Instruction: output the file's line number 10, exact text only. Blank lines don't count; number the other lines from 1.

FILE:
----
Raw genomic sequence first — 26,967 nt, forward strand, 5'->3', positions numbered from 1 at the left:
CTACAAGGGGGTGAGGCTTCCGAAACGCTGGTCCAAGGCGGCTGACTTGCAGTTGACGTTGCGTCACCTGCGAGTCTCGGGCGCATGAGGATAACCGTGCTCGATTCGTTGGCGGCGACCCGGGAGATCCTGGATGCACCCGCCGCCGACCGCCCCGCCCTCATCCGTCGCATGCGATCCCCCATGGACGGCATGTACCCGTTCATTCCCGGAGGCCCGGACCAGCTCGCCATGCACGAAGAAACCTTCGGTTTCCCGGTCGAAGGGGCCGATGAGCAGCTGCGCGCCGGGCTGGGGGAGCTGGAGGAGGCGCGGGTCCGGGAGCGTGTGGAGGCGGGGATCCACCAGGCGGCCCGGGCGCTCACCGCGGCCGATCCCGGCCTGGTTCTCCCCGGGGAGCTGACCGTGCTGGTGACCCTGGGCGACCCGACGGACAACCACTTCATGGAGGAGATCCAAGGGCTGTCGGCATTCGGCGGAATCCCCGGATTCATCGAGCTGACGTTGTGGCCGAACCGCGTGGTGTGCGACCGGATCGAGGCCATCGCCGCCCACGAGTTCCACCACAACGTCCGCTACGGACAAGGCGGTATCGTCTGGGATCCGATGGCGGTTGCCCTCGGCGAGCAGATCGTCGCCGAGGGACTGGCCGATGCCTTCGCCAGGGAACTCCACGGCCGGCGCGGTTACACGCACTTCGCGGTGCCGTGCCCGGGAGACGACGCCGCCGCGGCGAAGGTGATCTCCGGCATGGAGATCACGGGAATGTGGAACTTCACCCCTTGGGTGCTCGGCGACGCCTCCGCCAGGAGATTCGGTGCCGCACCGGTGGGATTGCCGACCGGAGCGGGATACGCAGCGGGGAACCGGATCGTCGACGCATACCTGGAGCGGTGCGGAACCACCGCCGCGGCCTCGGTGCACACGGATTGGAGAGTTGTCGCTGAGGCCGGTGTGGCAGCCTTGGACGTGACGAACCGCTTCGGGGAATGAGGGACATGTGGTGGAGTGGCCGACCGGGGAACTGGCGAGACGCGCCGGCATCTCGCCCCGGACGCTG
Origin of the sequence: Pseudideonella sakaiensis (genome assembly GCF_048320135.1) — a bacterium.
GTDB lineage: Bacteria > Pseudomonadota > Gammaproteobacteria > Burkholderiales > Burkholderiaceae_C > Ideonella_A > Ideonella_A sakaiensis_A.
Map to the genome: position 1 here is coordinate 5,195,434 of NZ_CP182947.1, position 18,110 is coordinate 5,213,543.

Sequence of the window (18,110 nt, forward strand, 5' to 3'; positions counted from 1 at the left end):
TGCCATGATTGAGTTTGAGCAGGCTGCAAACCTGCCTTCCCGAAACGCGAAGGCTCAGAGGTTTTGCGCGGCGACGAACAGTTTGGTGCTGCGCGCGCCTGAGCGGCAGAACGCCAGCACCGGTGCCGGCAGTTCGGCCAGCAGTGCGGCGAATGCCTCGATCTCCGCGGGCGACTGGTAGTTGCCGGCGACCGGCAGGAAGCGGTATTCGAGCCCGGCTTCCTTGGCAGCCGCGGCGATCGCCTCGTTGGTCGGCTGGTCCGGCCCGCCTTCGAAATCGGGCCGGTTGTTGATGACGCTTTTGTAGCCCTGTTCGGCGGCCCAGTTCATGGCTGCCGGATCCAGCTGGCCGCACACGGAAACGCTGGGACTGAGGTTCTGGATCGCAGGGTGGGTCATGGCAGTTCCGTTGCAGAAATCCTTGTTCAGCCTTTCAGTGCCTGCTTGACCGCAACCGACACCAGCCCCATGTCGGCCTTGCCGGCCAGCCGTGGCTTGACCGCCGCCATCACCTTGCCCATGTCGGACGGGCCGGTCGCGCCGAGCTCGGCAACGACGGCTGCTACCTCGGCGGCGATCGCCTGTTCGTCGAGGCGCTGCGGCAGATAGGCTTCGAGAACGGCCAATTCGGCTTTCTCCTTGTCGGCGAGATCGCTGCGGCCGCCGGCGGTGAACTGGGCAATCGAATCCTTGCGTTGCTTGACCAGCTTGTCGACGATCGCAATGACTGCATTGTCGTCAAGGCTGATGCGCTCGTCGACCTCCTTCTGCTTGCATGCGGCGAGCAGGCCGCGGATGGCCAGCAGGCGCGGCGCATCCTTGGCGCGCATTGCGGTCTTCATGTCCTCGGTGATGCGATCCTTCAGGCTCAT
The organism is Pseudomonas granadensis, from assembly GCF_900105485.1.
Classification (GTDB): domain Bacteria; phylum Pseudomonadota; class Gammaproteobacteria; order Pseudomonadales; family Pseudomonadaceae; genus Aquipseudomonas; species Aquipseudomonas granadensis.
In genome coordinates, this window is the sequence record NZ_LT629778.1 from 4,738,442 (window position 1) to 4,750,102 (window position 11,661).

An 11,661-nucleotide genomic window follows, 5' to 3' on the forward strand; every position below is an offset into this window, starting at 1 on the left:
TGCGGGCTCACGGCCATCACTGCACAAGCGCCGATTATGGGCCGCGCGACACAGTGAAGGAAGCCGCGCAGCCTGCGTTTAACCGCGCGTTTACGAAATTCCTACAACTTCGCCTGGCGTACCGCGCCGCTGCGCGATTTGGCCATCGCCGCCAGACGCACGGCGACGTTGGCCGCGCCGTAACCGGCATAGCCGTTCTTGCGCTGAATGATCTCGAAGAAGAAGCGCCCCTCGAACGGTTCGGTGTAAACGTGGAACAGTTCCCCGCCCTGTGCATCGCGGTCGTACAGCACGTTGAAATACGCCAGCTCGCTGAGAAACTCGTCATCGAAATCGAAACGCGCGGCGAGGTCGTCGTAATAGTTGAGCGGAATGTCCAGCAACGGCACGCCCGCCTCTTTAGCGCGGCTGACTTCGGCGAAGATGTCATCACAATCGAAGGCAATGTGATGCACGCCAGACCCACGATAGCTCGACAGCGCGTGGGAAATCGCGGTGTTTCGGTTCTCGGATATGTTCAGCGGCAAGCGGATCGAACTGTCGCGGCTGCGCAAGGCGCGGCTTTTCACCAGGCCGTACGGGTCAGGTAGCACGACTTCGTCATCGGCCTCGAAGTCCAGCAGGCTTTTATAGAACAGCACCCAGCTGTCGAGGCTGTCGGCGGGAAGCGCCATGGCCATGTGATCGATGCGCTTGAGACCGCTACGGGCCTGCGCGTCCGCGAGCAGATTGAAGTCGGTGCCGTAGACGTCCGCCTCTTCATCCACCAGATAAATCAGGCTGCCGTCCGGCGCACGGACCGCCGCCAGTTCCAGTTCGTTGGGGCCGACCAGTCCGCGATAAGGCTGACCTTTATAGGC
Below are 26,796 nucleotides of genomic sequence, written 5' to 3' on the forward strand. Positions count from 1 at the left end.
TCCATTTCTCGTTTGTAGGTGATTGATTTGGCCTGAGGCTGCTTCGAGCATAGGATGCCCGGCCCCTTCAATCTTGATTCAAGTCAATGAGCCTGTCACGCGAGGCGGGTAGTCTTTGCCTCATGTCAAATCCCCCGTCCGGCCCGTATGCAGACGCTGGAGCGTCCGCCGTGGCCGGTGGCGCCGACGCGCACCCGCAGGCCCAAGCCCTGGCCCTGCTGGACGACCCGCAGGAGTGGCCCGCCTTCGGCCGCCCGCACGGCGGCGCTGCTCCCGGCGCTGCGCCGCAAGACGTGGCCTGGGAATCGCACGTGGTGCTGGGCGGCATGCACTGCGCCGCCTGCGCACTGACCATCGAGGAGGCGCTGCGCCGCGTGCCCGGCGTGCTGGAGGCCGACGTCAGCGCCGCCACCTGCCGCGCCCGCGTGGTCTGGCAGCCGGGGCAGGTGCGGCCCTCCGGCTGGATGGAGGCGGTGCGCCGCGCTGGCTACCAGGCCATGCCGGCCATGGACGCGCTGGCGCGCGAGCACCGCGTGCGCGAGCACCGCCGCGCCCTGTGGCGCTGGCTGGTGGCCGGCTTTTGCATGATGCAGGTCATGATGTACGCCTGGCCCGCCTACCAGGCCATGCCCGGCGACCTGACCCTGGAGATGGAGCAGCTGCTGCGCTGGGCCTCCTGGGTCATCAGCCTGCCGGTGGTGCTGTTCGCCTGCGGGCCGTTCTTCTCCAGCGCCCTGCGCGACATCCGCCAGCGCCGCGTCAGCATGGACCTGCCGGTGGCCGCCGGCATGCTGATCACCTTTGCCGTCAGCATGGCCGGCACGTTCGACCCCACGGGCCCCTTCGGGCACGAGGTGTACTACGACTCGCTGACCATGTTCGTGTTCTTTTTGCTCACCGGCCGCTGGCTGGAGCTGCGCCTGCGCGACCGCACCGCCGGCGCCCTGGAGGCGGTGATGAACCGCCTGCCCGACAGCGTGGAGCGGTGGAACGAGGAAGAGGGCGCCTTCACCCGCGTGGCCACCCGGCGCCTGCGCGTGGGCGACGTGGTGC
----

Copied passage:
In genome coordinates, this window is the sequence record NZ_LT629778.1 from 4,738,442 (window position 1) to 4,750,102 (window position 11,661).